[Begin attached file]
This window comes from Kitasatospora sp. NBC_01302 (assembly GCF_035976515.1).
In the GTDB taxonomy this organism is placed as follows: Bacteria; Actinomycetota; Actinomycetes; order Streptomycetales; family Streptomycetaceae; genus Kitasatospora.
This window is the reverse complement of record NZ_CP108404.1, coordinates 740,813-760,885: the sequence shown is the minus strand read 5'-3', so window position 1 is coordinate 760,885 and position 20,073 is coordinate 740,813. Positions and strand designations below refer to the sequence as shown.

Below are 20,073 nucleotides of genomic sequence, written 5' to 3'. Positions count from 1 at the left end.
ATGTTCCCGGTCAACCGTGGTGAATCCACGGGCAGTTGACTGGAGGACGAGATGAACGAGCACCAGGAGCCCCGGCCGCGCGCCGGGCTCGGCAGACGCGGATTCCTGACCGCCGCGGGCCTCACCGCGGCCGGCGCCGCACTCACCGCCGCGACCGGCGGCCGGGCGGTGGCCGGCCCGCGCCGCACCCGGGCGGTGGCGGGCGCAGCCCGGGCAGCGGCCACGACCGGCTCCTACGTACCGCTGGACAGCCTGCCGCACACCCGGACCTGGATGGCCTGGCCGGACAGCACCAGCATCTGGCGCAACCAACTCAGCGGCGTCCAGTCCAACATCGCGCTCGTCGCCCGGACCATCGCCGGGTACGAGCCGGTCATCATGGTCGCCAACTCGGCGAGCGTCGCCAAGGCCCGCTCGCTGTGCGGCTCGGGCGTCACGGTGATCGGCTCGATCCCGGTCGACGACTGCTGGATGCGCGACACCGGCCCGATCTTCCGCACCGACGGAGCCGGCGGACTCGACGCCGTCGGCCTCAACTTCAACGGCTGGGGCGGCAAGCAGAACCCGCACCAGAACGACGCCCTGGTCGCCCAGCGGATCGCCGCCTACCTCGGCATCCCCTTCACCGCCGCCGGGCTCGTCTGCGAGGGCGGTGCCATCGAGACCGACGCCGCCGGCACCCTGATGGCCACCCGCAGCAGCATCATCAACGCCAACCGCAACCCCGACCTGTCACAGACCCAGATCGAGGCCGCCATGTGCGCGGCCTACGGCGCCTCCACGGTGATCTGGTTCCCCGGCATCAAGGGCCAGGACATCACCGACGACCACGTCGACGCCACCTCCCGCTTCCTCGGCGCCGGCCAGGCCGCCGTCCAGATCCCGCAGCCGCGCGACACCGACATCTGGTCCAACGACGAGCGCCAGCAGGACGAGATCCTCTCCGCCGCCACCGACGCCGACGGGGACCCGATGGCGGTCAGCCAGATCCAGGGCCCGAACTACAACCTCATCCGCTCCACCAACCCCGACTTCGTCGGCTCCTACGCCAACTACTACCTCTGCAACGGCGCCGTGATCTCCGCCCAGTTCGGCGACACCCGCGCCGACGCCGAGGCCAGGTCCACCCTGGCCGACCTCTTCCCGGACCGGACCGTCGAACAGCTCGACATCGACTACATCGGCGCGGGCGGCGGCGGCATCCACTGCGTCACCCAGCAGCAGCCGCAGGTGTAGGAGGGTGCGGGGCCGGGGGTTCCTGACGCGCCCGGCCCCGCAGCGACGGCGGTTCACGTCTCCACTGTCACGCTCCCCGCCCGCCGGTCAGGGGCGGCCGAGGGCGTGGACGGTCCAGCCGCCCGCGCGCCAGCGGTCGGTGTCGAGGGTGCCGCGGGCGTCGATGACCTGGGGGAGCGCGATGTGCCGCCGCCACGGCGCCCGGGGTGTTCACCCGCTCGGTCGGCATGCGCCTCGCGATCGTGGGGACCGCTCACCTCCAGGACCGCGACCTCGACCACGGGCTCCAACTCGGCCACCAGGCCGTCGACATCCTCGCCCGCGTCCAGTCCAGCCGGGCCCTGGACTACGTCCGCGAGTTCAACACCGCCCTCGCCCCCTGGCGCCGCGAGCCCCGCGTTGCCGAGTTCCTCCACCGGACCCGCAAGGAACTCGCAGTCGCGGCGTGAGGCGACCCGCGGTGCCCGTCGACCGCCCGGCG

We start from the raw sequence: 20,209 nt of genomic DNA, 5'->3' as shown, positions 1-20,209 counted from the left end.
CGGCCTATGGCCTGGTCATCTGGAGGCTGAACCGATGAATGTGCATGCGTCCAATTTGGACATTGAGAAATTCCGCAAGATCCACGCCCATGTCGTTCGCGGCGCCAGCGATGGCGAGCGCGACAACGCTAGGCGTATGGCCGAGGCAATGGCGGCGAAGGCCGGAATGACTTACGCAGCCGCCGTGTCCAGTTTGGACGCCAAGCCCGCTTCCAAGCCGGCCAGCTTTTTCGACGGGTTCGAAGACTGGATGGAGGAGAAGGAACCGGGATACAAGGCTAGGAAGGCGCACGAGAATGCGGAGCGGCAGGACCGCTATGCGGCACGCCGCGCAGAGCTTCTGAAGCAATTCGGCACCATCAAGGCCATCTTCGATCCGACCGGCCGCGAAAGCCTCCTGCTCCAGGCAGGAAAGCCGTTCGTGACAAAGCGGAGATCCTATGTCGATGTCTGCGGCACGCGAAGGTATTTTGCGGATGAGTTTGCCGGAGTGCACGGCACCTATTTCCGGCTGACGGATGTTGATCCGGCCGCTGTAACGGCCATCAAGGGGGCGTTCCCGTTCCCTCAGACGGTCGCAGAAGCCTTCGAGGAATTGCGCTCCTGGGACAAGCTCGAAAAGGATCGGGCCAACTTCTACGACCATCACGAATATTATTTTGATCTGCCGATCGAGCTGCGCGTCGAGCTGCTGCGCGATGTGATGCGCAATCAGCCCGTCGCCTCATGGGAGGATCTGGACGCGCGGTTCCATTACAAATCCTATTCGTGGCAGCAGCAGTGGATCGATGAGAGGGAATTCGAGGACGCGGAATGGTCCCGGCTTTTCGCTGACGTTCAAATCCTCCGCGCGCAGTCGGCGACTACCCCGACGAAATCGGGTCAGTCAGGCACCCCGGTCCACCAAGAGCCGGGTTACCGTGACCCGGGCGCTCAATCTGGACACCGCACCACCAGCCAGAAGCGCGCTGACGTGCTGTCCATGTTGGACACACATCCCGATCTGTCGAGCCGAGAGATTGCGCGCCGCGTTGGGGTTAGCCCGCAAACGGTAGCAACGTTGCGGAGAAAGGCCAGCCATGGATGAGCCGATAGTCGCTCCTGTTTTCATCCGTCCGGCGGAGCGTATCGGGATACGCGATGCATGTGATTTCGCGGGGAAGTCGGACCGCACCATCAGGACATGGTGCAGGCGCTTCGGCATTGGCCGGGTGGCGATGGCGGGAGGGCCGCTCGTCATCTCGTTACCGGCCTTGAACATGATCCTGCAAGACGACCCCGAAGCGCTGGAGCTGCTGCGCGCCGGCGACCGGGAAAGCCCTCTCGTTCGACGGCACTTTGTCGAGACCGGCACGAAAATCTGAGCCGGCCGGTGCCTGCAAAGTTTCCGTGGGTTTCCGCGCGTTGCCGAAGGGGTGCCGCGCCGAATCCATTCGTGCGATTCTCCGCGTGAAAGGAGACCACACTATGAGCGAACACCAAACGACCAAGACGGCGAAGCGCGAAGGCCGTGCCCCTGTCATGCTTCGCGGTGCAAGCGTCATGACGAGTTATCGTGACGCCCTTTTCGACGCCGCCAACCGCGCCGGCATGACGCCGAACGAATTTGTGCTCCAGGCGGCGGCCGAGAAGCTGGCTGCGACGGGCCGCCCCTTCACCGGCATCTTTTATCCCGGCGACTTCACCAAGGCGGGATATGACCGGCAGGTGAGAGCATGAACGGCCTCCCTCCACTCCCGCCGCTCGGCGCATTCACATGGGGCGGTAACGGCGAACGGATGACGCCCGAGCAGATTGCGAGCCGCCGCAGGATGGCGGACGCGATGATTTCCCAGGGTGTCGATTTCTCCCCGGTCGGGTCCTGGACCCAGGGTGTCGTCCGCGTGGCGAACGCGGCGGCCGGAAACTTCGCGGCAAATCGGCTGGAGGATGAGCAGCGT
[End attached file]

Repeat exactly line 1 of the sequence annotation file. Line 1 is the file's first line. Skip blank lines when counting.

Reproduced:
This window comes from Kitasatospora sp. NBC_01302 (assembly GCF_035976515.1).